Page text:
Institute of Environmental Sustainability Opens on Campus
On September 6, Loyola University Chicago celebrated the grand opening and ribbon cutting for its newest project, the Institute for Environmental Sustainability.
Loyola’s president, Michael J. Garanzini, S.J. joined Congresswoman Jan Schakowsky, Congresswoman Robin Kelly, Illinois House Speaker Mike Madigan, State Senator Heather Steans, State Representative Kelly Cassidy, Alderman Joe Moore, Alderman Harry Osterman , the university’s Board of Trustees and hundreds of faculty, staff, and community members for the ribbon cutting and blessing at noon followed by a reception and open house later that evening.
The Institute is the University’s most ambitious effort yet to confront today’s environmental challenges. Loyola’s commitment to educating young people in innovative ways to prepare them for the future is something members of the Society of Jesus have done for hundreds of years. With natural resources under threat, Loyola is answering the call to action to restore the relationship with creation.
The building is impressive in scale and function, combining academics and research with sustainable agriculture and community living. This new facility includes clean energy and biodiesel production labs, two aquaponics systems, an Ecodome, classrooms, and a 410-bedroom residence hall. The institute’s sustainable features include the largest geothermal heating and cooling installation in Chicago, rainwater harvesting, and high-efficiency heat-recovery technology.
Loyola’s Biodiesel Program is the only school-based operation licensed to produce and sell biodiesel in the United States. It is run entirely by students (with the help of one staff member) and is financially self-sufficient.
The aquaponics systems blends fish farming with soil-free agriculture to create a sustainable food production system. In the set-up at the institute, fish live in water tanks on the bottom level, while plants grow in trays on top.
More than attractive and shiny, the Ecodome is a soaring glass ceiling that wraps around the institute and serves multiple purposes:
- It ventilates the building;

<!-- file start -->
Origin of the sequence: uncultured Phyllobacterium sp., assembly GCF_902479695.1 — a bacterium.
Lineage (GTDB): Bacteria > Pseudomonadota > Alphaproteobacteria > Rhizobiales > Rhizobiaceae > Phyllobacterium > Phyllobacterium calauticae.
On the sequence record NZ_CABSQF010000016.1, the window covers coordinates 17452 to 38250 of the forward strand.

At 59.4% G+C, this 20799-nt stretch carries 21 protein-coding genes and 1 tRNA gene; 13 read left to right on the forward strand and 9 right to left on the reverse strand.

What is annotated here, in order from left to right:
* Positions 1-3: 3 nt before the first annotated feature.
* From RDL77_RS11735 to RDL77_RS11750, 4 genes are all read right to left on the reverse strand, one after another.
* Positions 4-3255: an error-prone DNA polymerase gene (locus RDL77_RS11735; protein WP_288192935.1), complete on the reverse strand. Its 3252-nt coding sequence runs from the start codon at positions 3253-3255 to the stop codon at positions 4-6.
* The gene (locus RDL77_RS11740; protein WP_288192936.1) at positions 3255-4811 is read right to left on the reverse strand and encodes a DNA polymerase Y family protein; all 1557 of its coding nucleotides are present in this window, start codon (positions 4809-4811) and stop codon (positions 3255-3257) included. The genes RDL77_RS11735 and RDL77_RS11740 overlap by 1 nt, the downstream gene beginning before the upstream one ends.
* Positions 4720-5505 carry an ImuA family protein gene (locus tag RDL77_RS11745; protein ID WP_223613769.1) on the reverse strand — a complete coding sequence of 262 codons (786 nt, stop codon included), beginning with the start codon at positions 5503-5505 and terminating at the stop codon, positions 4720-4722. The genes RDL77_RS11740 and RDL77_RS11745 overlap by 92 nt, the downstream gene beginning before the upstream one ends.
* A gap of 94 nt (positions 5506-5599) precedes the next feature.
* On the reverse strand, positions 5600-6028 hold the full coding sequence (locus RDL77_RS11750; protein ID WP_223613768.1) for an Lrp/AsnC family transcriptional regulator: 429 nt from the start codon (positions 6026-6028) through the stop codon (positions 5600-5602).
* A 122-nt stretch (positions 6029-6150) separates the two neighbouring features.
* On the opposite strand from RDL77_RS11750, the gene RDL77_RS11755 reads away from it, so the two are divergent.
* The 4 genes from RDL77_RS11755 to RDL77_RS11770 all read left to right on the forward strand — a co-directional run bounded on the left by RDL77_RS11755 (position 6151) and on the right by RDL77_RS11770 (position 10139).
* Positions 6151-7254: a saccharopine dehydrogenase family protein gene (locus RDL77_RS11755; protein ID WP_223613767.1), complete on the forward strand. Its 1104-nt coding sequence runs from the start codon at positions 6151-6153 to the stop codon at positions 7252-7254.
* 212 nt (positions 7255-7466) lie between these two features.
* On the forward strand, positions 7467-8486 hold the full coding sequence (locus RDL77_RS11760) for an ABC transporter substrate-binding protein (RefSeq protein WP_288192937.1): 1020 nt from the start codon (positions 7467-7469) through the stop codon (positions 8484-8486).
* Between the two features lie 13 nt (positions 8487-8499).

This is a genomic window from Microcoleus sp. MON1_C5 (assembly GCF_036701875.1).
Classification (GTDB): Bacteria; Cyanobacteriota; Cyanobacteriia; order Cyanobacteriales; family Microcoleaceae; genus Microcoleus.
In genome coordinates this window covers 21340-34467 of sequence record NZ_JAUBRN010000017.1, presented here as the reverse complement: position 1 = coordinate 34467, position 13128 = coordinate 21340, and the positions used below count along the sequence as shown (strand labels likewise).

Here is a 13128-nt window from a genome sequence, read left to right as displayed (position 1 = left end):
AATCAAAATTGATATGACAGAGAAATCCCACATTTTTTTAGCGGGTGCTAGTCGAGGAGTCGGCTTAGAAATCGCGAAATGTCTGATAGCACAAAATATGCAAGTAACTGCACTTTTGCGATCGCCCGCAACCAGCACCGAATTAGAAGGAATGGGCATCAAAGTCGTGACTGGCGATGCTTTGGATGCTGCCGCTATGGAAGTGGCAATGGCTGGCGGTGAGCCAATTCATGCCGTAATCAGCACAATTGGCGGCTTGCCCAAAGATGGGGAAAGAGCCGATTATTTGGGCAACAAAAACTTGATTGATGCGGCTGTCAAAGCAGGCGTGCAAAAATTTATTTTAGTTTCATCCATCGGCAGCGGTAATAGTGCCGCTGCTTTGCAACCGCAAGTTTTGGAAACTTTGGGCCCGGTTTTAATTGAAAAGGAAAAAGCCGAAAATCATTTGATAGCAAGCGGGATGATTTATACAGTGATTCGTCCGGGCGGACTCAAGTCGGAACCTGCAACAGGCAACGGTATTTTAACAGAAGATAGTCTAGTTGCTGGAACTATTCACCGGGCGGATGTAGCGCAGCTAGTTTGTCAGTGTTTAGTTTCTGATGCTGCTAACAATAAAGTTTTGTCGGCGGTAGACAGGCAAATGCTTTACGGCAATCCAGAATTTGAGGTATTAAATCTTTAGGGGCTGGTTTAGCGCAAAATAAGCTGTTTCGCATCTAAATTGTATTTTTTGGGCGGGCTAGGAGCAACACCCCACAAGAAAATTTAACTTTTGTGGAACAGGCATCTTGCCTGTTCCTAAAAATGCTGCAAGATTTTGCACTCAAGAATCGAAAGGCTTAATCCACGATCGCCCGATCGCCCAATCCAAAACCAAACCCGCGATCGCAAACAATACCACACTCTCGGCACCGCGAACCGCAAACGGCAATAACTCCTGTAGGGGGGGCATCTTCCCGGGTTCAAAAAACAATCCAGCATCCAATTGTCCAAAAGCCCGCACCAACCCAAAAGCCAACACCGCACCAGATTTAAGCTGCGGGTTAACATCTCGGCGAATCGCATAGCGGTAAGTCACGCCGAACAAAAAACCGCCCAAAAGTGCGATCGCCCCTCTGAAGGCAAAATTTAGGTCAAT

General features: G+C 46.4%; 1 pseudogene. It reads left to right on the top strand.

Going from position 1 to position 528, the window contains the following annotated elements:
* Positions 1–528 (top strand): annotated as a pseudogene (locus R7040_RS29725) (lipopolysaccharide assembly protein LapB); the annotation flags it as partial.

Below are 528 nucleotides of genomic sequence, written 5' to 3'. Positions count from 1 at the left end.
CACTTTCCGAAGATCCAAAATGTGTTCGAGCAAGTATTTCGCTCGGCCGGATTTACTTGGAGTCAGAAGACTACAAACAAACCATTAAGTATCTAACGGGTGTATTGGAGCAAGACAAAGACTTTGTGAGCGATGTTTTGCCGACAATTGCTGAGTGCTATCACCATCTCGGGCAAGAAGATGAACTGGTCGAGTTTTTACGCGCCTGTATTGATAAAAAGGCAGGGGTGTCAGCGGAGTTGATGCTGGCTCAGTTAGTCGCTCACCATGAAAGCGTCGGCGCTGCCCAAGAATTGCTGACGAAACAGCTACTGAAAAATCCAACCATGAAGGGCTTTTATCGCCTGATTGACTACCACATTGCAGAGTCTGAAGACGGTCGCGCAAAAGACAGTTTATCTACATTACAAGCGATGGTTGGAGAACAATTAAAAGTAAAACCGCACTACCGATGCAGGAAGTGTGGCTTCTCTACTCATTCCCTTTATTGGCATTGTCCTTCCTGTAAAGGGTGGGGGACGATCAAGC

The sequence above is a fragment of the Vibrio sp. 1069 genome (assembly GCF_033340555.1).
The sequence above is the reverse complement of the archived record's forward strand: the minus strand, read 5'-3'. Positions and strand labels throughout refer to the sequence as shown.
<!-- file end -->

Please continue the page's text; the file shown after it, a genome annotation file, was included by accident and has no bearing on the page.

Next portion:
- Collects rainwater; and
- Provides plenty of natural light for the plants growing inside the dome.
At 500 ft below ground, the earth’s temperature remains about 58° year-round in Chicago. This constant temperature is at the core of the geothermal system that heats and cools the institute. The 91-well system—the largest of its kind in Chicago—is extremely efficient, cutting the building’s heating and cooling costs by 30 percent.
Speaker Madigan , Alderman Osterman, Loyola president Michael Garanzini, S.J. and Nancy Tuchman, founding director of the institute took the podium to reflect upon Loyola University Chicago’s investment in a sustainable future.
Academic program areas include: Biodiesel production, Urban Agriculture, Organic Student Farm, Composting and Recycling, Water Conservation, Farmers Market, Research and Transportation.
In addition to robust academic programming, the Institute features Engrained Café. Managed by Aramark, this café features sustainably grown foods sourced within 150 miles of campus. It is open to the public.
For more information about the Institute of Environmental Sustainability, visit their website.
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In the classroomLoyola’s new engineering science program will kick off this fall and offer students plenty of hands-on opportunities. “I worked in the industry, so I want to make sure that the program we develop is as practical as possible,” said Gail Baura, PhD, director of the program.